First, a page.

When you consider the average Brit consumed 8.4kg of chocolate in 2017, to say we’re a nation of chocoholics would be an understatement. But with child and slave labour still rife in the industry, and cocoa cited as a major cause of deforestation, how does the ethical chocoholic choose the best bar? For years Abel & Cole have worked with the finest organic chocolatiers in the land, selecting not only the most delicious but also the most ethical and sustainable brands around. Here Ed Ayton, head of Abel & Cole’s Green Team, takes you through what they look for in their quest for the best.
As an organic grocer, Abel & Cole will always look for organic certification first. Cocoa can only be grown in the tropics, with the bulk of production taking place in West African countries such as the Ivory Coast and Ghana. But thin topsoil and poor farming practices cause yields to dramatically decline after a couple of years, and farmers are forced to move onto uncultivated land in the pursuit of better harvests. Although not causing the same level of destruction as palm oil, in some parts of the world this has made cocoa production the leading cause of deforestation – about 40% of Ivorian cocoa, representing 17% of global stocks, comes from inside officially protected areas (which actually makes it illegal). By using organic methods to grow cocoa however, farmers are able to replenish, and even increase, soil fertility naturally. As well as providing a sustainable way to use existing farmland, organic production also provides effective pest management, protecting crops from diseases and farmers from exposure to banned chemicals such as lindane.
All of Abel & Cole’s chocolate range is fairly-traded, either certified with the Fair Trade logo or directly bought from the producer at a price that works for everyone involved. While organic certification provides an assurance of environmental sustainability and can mitigate further deforestation, it is not enough to ensure farmers are paid a fair price for their crop. Some ninety per cent of the world’s cocoa is grown by 6 million small-scale farmers, already some of the poorest in the world, and wildly fluctuating prices have pushed them further into financial insecurity. Often symbolised by the Fairtrade symbol, the term fairly-traded describes a model of paying farmers a price that ensures the financial security, a fair price that ensures their work represents a viable livelihood. This means paying a little higher than the global market prices, which all too often do not even meet the costs of production, and making sure that revenue is spent in the communities producing the crop. Original Beans, a brand that leaves no stone unturned in their quest for the best chocolate ever, offer long-term, fixed-price contracts with their farmers, cutting out the middleman and purchasing cocoa at twice that offered under Fairtrade.
Always going that extra mile, Original Beans have also established the world’s first all-women cocoa cooperative, in war-torn Eastern Congo. As well as teaching local women how to grow cocoa organically, the project continues to plant trees in the buffer zone around Virunga National Park with their One Bar One Tree programme, helping to protect the resident population of critically endangered mountain gorillas. Within a year of Abel & Cole stocking Original Beans, sales had supported the preservation of 100 soccer fields of forest. A similar scheme is supported by sales of our new kids on the chocolate block, Nu Cao. For every bar sold, a tree is planted by the Eden Project’s reforestation network.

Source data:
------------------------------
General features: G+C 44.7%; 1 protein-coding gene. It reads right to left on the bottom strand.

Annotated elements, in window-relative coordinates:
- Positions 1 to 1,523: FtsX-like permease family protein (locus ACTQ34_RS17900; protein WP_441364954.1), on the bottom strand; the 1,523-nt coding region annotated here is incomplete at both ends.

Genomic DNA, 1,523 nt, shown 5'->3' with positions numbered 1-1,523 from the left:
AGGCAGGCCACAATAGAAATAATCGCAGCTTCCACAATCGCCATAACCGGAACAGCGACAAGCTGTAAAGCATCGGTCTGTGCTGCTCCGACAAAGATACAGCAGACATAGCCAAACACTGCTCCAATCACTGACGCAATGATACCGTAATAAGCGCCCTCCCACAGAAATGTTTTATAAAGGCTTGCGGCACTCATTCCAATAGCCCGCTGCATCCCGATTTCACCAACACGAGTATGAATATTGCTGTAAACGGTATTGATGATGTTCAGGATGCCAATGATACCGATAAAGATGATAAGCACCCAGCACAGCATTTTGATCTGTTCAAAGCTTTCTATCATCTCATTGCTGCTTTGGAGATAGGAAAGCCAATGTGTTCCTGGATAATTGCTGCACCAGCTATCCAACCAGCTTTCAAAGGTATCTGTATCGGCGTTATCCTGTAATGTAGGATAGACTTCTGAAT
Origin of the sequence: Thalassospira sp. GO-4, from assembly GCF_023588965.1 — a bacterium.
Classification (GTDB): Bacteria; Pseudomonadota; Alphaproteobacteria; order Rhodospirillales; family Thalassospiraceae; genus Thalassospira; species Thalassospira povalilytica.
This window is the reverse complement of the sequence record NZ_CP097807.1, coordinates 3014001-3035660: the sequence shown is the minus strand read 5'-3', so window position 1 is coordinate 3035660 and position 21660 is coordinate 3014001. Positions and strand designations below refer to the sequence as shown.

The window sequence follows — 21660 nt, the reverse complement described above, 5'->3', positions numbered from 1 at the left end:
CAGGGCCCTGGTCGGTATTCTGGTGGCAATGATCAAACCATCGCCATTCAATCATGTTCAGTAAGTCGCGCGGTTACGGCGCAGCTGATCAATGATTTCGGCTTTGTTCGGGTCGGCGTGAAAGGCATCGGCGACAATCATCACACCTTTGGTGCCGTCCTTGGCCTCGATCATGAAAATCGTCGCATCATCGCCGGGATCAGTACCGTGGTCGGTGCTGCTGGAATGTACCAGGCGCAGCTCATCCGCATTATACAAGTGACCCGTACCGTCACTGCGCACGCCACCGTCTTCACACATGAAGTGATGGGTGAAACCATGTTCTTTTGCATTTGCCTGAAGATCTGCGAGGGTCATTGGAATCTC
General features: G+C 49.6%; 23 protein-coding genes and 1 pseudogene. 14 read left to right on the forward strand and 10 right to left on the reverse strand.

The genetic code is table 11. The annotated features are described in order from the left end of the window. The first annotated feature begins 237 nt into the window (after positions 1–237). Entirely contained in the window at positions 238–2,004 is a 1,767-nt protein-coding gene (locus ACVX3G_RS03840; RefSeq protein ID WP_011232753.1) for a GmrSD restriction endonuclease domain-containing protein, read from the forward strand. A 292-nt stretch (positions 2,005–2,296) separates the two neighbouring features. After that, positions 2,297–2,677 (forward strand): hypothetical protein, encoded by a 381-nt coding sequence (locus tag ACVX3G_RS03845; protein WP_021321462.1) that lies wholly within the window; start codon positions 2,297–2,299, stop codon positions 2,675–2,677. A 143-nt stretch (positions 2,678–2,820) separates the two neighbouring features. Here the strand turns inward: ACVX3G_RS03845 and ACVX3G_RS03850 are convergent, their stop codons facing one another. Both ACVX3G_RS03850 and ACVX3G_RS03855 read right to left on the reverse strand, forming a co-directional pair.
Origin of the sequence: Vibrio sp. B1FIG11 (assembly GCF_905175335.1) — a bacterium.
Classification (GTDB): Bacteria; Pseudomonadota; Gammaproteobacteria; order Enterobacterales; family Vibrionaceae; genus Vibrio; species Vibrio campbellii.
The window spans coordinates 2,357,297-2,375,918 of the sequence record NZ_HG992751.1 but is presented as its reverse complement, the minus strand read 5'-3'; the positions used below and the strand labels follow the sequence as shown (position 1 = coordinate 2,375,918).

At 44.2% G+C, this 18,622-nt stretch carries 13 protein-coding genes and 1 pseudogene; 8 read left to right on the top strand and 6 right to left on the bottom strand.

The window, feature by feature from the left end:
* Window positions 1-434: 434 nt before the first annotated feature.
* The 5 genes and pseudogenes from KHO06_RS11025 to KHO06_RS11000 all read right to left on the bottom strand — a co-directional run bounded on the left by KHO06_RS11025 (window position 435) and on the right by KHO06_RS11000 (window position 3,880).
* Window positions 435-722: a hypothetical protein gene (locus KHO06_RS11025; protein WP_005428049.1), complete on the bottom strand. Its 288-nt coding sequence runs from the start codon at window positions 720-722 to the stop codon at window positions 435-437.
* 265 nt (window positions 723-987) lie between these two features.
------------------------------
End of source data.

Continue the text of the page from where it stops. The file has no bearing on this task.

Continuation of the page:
Abel & Cole’s boxes represent a quick and easy way to reduce unnecessary plastic, and where packaging is used we will always prioritise re-useable materials, such our returnable cardboard boxes, then materials that are certified home compostable where they’re available. We work closely with our suppliers to ensure the same practices are followed throughout our range, and home compostable foils are commonplace in our chocolate bars – interestingly, the tiny bit of aluminium that’s coupled with the cellulose (a fraction of foil’s normal aluminium content) actually speeds up the composting process, acting as a micronutrient for soil bacteria. Looking back at Abel & Cole’s Easter range this year, the bulk of our chocolate lines were packed in cardboard and Nature-flex, a home-compostable plastic made from wood pulp, that’s certified to completely break down in marine conditions.
Through basing our buying decisions on these core principles, Abel & Cole have built a range of ethical chocolate unlike any other, a range that we can truly be proud of. As with all of our products, when you choose single-origin, fairly-traded and organically-grown cocoa, the end product is truly something special and by following a holistic approach in their aims to make the best chocolate around, our suppliers are making the world a better place, one bar at a time.
words by Ed Ayton, Abel & Cole’s Green Expert
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